The conversation around the need for professional standards is complex yet necessary. We saw through our survey and interviews that learning designers were both keen and hesitant about having professional standards as the community recognised its affordances (e.g. better career progression, more visibility and understanding of the role), and challenges (e.g. flexibility and diversity). Perhaps then, the question should not be about whether a set of standards or competencies are needed but rather, how can we as a community come up with a something that is reflective of our sustainable practice, without limiting the profession?

What do you think? We invite participants to add anonymously to the Padlet wall or provide this community with your insights through the comments section below.


We would like to acknowledge the support of D2L/ASCILITE who provided us with a small research grant to assist us as professional staff to be able to undertake important research into the work of learning designers.


Altena, S., Ng, R., Hinze, M., Poulsen, S., & Parrish, D. (2019, 2-5 December). “Many hats one heart”: A scoping review on the professional identity of learning designers. 36th International Conference of Innovation, Practice and Research in the Use of Educational Technologies in Tertiary Education, Singapore. https://doi.org/10.14742/apubs.2019.284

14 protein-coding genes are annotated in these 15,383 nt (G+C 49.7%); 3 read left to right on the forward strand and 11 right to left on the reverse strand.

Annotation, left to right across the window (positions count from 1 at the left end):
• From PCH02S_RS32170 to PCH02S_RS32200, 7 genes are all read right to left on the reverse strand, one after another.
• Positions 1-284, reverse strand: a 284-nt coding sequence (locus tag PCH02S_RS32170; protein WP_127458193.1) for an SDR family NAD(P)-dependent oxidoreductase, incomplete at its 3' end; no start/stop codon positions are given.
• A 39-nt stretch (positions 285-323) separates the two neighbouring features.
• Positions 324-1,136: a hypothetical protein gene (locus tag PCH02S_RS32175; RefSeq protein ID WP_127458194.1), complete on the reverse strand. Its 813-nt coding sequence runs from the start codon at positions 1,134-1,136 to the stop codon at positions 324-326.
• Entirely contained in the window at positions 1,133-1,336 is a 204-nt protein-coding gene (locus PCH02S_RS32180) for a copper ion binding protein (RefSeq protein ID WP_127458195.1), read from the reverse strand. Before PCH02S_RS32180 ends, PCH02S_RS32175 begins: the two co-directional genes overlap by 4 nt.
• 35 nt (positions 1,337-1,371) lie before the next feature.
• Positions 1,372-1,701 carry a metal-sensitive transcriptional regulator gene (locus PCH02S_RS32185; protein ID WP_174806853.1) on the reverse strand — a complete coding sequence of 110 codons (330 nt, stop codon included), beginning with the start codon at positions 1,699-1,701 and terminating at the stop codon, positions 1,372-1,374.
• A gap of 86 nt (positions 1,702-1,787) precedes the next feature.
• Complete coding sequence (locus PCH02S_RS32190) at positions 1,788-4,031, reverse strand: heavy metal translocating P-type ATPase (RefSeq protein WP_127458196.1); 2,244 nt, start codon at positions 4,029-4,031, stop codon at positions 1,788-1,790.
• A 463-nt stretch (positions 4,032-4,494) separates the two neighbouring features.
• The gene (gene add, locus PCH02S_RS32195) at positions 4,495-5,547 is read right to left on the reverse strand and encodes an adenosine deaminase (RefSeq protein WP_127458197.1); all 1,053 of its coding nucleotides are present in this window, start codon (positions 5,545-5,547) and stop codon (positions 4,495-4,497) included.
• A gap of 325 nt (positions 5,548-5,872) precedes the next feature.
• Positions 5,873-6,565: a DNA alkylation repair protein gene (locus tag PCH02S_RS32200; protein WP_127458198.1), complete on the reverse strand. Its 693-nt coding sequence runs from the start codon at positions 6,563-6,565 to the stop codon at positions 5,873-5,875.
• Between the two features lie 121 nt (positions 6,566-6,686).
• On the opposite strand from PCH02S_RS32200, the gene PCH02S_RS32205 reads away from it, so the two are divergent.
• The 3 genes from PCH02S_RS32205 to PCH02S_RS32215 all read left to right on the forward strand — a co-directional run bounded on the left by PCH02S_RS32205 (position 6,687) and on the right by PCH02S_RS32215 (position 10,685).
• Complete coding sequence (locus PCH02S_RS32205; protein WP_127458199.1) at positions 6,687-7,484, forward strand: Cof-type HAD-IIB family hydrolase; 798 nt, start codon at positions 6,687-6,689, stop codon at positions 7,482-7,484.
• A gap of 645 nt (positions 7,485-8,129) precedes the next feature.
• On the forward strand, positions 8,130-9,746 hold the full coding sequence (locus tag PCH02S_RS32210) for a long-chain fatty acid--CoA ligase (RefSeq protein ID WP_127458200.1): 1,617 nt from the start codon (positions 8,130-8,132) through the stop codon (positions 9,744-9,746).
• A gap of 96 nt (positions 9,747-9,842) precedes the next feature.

Bellaby, A., Sankey, M., & Albert, L. (2020). Rising to the occasion: Exploring the changing emphasis on educational design during COVID-19. ASCILITE’s First Virtual Conference, Armidale. https://doi.org/10.14742/ascilite2020.0137

Decherney, P., & Levander, C. (2020, 24 July). The hottest job in higher education: Instructional designer.  https://www.insidehighered.com/digital-learning/blogs/education-time-corona/hottest-job-higher-education-instructional-designer

Hinze, M., Altena, S., & Ng, R. (2022, 4 – 7 December). Reconnecting with ourselves? Developing standards and competencies for Learning Designers. 39th International Conference on Innovation, Practice and Research in the Use of Educational Technologies in Tertiary Education, Sydney, NSW, Australia. https://doi.org/10.14742/apubs.2022.211

Koszalka, T. A., Russ-Eft, D. F., & Reiser, R. (2013). Instructional designer competencies: The standards. IAP.

Simpson, C. (2023, 19 May, 2023). Education and Learning: A helpful distinction. Third Space Perspectives – Exploring Integrated Practice. https://www.thirdspaceperspectives.com/blog/educationandlearningahelpfuldistinction

Smith, C., Holden, M., Yu, E., & Hanlon, P. (2021). ‘So what do you do?’: Third space professionals navigating a Canadian university context. Journal of Higher Education Policy and Management, 43(5), 505-519.

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Tom Worthington
9 months ago

Are Learning Designers a category of educator? IO think of myself as a computer professional first, an educator second, and a learning designer third.

Dan Laurence
Dan Laurence
9 months ago

Some interesting reflections there – this is more a note that your padlet hasn’t embedded properly. If you edit the html to replace the emailed ‘mimecast’ urls with the actual text that should sort things out (sorry, but if you have an audience of ed-designers).